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After voters in the United Kingdom decided to leave the European Union last night, global stocks are dropping dramatically. The decision by the U.K. creates major economic uncertainty, but should investors in healthcare stocks rush to buy or sell? Let's consider more closely what Brexit may mean for the biopharma industry.

Brexit and biopharma

As part of the European Union, the U.K. follows the lead of the European Medicines Agency (EMA) in matters regarding the approval of new drugs.

Up until now, the U.K. has benefited from some EMA influence owing to the fact that the agency is headquartered in London. The EMA employs hundreds of regulatory and scientific experts in London, though the vast majority of those experts aren't from the U.K. Because the U.K. is leaving the EU, it seems likely that the EMA will pack its bags and head to France, Germany, or somewhere else on the continent. Italy and Sweden have already begun to lobby their cases for housing the agency.

Regardless of where the EMA hangs its hat, the U.K. has to make some big decisions quickly regarding its drug approval process, and those decisions could have an impact on biotech and pharmaceutical companies.

The U.K. could continue taking its cues from the EMA, like non-EU country Norway does, or it could bring its approval process in-house, like the United States. Given that autonomy was a key tenet of the Brexit campaign, it would be no surprise if the U.K. decided to cut ties with the EMA. The country already negotiates pricing directly with drugmakers, and the U.K.'s Medicines and Healthcare Products Regulatory Agency (MHRA) already works closely with the EMA on industry oversight. If the U.K. does take control of drug approval decisions as part of the Brexit, then that responsibility would likely fall to the MHRA.

However, that responsibility isn't what MHRA leaders wanted.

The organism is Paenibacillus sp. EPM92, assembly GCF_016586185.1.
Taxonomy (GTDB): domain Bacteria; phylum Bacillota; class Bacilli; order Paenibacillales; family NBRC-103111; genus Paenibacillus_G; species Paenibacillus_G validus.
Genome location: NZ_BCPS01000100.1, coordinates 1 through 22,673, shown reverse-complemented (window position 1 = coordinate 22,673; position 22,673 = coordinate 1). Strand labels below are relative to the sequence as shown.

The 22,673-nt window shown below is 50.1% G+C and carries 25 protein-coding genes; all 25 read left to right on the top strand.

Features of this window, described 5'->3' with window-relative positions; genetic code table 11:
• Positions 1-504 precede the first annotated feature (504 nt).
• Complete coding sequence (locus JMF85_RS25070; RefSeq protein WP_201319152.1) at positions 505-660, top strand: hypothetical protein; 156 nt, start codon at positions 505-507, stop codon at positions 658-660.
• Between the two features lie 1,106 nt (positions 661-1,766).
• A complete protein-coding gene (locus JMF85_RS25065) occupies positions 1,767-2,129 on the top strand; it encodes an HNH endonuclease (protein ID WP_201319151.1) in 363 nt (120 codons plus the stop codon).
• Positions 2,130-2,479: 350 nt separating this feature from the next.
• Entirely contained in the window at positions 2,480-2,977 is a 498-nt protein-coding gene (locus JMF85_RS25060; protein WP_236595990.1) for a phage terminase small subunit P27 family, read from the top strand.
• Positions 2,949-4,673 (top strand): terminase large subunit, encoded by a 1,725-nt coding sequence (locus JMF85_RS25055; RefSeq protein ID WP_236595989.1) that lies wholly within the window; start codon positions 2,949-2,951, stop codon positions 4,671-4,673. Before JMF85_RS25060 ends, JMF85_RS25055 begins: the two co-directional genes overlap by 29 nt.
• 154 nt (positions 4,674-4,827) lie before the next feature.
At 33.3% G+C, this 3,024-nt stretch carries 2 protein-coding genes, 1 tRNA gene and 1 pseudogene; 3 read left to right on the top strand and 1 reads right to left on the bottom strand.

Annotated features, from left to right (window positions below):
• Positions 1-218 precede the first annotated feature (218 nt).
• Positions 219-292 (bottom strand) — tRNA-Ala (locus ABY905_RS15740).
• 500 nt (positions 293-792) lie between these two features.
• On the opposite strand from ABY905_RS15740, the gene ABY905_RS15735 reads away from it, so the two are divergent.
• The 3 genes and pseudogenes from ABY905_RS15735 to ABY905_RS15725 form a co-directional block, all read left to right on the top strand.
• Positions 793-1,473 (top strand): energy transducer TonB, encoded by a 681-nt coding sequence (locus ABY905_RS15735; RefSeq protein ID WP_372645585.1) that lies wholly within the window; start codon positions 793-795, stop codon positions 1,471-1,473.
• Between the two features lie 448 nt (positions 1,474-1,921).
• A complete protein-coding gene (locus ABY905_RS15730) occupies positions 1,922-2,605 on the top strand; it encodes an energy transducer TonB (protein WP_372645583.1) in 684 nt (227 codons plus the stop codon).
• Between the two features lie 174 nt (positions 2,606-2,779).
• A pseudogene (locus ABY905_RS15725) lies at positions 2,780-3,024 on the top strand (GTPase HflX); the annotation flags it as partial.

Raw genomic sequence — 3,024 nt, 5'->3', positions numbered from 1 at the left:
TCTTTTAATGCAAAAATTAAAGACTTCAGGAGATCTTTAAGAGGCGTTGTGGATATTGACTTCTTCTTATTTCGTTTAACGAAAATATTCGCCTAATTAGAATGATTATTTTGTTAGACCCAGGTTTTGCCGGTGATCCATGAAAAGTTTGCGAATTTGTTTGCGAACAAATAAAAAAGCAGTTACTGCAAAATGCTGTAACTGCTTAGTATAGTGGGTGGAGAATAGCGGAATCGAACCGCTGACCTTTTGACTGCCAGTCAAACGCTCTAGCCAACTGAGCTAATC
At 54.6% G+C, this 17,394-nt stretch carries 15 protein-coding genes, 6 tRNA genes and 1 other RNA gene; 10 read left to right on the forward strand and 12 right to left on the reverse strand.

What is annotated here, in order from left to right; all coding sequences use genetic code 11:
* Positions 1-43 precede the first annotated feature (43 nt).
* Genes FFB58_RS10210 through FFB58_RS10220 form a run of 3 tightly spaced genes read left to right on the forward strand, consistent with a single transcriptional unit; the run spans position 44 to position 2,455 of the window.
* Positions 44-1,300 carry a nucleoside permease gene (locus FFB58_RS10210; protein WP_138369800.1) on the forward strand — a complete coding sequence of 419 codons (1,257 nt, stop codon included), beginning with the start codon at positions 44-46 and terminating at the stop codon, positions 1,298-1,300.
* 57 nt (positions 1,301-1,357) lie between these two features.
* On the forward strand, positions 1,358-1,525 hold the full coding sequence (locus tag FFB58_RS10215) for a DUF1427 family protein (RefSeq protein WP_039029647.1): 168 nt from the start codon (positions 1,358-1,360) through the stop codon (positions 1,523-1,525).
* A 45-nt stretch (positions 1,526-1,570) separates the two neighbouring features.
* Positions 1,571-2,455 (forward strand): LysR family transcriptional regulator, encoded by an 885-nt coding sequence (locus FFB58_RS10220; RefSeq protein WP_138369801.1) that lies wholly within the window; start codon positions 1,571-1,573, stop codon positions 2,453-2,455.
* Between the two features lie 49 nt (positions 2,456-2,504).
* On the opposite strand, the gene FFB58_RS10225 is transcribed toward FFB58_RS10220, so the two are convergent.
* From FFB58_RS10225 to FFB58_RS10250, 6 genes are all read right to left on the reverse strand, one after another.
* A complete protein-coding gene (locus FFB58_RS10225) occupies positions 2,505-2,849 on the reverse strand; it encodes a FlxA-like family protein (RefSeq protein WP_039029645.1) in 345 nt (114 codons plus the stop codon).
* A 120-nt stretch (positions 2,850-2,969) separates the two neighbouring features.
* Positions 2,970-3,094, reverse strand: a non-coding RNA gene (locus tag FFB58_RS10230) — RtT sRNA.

In May, MHRA chairman Sir Michael Rawlins warned of the "complexity and uncertainty" that would come with Brexit. In making those comments, Rawlins joined the CEOs of the U.K.'s AstraZeneca (NASDAQ:AZN) and GlaxoSmithKline (NYSE:GSK) in support of remaining in the EU in order to avoid roadblocks that could delay drug approval and patient access to medicine.

AstraZeneca and GlaxoSmithKline can't be faulted for their desire to stay in the EU. Every drugmaker on the planet prefers the low costs associated with centralized decision-making. If the MHRA gets in the drug approval business, then it will become more expensive and time-consuming for drug companies to get treatments on the market in the U.K. Worse, if the Brexit inspires other countries to lead the EU, then the drug approval process in Europe could unravel.

Earlier this year, GlaxoSmithKline CEO Sir Andrew Witty made the case for remaining in the EU by saying, "Europe has gone from 27 fragmented, independent, not-talking-to-each-other regulatory authorities in the healthcare space to one. That's a big deal." Clearly, fragmentation is not what Witty wants for his company.

AstraZeneca CEO Pascal Soriot seems to agree. Previously, Soriot has said that "Britain would be better off staying within the EU than outside of it." Ostensibly, that means it would be better for AstraZeneca, too. 

The Brexit also jeopardizes the money that's flowing into the U.K. from the EU for biopharma research and development, so more research funds may be destined for other life sciences hubs.

Image source: via Flickr.

Buy or sell?

Although uncertainty is rarely a good thing for stocks, it may be unwise to sell shares in healthcare stocks. Historically, investors embrace healthcare stocks when markets tumble, rather than abandoning them, because demand for treatment is not as closely tied to the economy as demand for other goods and services.

Additionally, while the costs associated with additional regulatory hurdles in the U.K. may dent future earnings at some companies, the U.K. market is far less of a needle-mover than the U.S. Therefore the Brexit's impact on the industry could be far smaller than some worry.

Investors should also remember that currency exchange doesn't affect all U.K. drugmakers the same way. For example, GlaxoSmithKline's financial results have enjoyed a tailwind as the pound has weakened against other currencies like the U.S. dollar. In Q1, GlaxoSmithKline's sales and EPS growth were 3% and 6% greater, respectively, because of currency exchange. Because the Brexit is causing weakness in the pound, those tailwinds could increase. 

Overall, investors are usually best off when they employ long-term thinking. It's far better to focus on the rising healthcare demands of a larger and longer-living global population than it is to panic over the Brexit. 

This article represents the opinion of the writer, who may disagree with the “official” recommendation position of a Motley Fool premium advisory service. We’re motley! Questioning an investing thesis -- even one of our own -- helps us all think critically about investing and make decisions that help us become smarter, happier, and richer.